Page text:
The Sun is located in Libra on November 1 at 0:00 UT.

Brightness, apparent size, illumination, distance from the Earth in astronomical units, and location data for the planets and Pluto on November 1: Mercury (-0.6, 6.9″, 55% illuminated, 0.97 a.u., Virgo), Venus (magnitude -4.0, 9.7″, 100% illuminated, 1.72 a.u., Libra), Mars (magnitude +0.9, 5.5″, 90% illuminated, 1.69 a.u., Sagittarius), Jupiter (magnitude -2.1, 36.4″, 99% illuminated, 5.42 a.u., Leo), Saturn (magnitude +0.5, 15.3″, 100% illuminated, 10.90 a.u., Libra), Uranus (magnitude +5.7, 3.7″, 100% illuminated, 19.25 a.u. on November 16th, Pisces), Neptune (magnitude +7.9, 2.3″, 100% illuminated, 29.76 a.u. on November 16th, Aquarius), and Pluto (magnitude +14.2, 0.1″, 100% illuminated, 33.41 a.u. on November 16th, Sagittarius).

During the evening, Mars is in the southwest, Uranus is in the southeast, and Neptune is in the south. Jupiter lies in the east, Uranus in the southwest, and Neptune in the west at midnight. Mercury is located in the east and Jupiter in the south in the morning sky.

At midmonth, Mercury is visible during morning twilight, Mars sets at 8:00 p.m. local time, and Jupiter rises at 11:00 p.m. and transits at 6:00 a.m. local time for observers at latitude 40 degrees north.

Mercury undergoes its finest morning apparition of the year for northern hemisphere observers during the first half of the month. It reaches greatest western elongation on November 1st. The speedy planet is at its greatest heliocentric latitude north on November 5th and the descending node on November 28th. By month’s end, Mercury dims to magnitude -0.9.

Venus will not be readily visible again until early December.

Mars is located low in the southwest during the early evening this month. It lies 0.6 degree north of the third-magnitude star Lambda Sagittarii (Kaus Borealis) on November 3rd. On that date, Mars is two degrees west-southwest of the bright globular cluster M22 and five degrees east of M8, the Lagoon Nebula. The Red Planet passes 0.8 degree south of M22 on November 6th. It lies seven degrees south of the waxing crescent Moon on November 26th. Mars shrinks to 5.1 arc seconds in apparent size and dims to magnitude +1.0 by end of the month, at which point it is some 20 degrees from Lambda Sagittarii.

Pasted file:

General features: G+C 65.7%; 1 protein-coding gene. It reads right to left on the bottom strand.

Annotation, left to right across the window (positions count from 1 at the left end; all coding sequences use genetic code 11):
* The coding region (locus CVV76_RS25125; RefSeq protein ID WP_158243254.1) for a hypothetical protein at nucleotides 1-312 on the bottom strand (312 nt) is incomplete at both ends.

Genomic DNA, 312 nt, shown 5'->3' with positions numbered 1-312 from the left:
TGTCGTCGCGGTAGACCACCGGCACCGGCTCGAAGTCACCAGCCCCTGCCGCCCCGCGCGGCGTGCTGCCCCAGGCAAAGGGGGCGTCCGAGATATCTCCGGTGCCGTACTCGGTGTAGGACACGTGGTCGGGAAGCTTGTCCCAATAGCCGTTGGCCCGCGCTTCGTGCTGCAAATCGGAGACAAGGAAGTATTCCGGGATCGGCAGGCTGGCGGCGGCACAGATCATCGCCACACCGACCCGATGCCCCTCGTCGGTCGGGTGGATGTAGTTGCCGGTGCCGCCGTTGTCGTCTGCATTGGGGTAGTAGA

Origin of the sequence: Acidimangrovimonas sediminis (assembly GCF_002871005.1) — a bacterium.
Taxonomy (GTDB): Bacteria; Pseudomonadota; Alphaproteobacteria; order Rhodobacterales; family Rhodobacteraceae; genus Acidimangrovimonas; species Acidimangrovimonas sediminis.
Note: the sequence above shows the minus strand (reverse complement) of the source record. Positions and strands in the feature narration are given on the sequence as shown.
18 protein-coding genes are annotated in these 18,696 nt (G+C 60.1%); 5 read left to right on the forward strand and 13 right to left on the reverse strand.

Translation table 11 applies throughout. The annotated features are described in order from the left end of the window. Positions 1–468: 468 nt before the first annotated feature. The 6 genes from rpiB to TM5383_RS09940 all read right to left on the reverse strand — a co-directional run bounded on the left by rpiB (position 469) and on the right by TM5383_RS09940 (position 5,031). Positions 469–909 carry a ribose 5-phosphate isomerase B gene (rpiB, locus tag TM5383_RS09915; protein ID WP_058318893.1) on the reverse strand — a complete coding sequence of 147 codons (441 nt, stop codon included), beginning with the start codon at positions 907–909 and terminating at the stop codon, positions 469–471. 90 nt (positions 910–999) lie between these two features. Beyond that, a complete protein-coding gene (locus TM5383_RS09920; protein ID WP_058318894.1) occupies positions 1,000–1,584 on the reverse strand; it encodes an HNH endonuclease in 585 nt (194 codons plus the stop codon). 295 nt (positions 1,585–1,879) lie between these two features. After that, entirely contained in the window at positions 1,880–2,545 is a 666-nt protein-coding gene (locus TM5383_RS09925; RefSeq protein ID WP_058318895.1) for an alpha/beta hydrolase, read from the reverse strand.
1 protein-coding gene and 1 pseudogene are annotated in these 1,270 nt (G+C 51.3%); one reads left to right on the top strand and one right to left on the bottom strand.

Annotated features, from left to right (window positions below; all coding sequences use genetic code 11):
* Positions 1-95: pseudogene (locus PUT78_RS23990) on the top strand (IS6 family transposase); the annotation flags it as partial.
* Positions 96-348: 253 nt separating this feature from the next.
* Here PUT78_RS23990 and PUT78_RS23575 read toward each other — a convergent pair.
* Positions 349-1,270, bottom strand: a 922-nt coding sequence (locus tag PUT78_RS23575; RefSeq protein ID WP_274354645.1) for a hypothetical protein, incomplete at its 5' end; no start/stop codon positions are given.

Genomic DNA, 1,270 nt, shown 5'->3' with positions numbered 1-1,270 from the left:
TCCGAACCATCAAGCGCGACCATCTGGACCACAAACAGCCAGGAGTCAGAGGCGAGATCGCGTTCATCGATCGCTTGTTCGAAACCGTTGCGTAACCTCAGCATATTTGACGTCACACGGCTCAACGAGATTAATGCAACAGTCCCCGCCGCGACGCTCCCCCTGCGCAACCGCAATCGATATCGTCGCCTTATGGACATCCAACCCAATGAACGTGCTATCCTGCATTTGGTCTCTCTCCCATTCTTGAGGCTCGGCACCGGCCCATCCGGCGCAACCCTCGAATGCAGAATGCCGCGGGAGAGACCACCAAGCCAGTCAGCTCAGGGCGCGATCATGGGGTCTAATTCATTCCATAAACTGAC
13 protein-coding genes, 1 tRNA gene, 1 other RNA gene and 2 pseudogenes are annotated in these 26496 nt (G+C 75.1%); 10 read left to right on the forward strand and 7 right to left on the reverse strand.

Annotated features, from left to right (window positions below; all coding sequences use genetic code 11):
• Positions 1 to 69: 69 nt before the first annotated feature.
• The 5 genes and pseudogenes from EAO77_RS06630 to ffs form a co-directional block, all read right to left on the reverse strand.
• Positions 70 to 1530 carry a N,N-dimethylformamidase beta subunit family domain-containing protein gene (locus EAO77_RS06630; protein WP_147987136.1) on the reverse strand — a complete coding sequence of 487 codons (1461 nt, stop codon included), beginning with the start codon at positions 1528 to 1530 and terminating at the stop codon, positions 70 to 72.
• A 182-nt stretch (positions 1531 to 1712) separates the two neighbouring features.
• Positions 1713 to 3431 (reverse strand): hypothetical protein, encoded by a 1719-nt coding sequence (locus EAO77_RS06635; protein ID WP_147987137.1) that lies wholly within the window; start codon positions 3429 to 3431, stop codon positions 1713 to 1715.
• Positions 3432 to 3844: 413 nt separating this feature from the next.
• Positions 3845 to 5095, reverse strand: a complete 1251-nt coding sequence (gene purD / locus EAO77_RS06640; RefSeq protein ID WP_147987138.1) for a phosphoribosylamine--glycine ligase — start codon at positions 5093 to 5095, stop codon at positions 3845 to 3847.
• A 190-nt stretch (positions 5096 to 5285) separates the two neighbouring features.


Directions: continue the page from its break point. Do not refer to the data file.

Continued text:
Jupiter’s apparent diameter increases slightly to 39.7 arc seconds and its brightness to magnitude -2.2 over the course of the month. Jupiter is situated five degrees north of the Moon on November 14th.

Saturn sets less than one hour after sunset at the start of the month. The Ringed Planet is 1.5 degrees north of Venus on the evening of November 12th. Saturn is in conjunction with the Sun on November 18th and is not observable again until early December.

Uranus is in retrograde in Pisces. The seventh planet is located within one degree of the sixth-magnitude K-type star 96 Piscium throughout November and is closest to it at mid-month.

Neptune resumes prograde or direct motion on November 16th. It can be found 0.9 degree west of the fifth-magnitude star Sigma Aquarii during November.

Pluto is located 3.7 degrees north of Mars on November 10th. The dwarf planet heads eastward through Sagittarius during November, passing 22 arc minutes south of the fifth-magnitude star 29 Sagittarii on November 19th.

Comet C/2013 A1 (Siding Spring) travels northeastward through Ophiuchus and Serpens Cauda this month. This comet faded considerably last month prior to its historic close flyby of Mars on October 19th and may be very difficult to observe. Comet Siding Spring passes just east of the fourth-magnitude star Omicron Serpentis on November 15th.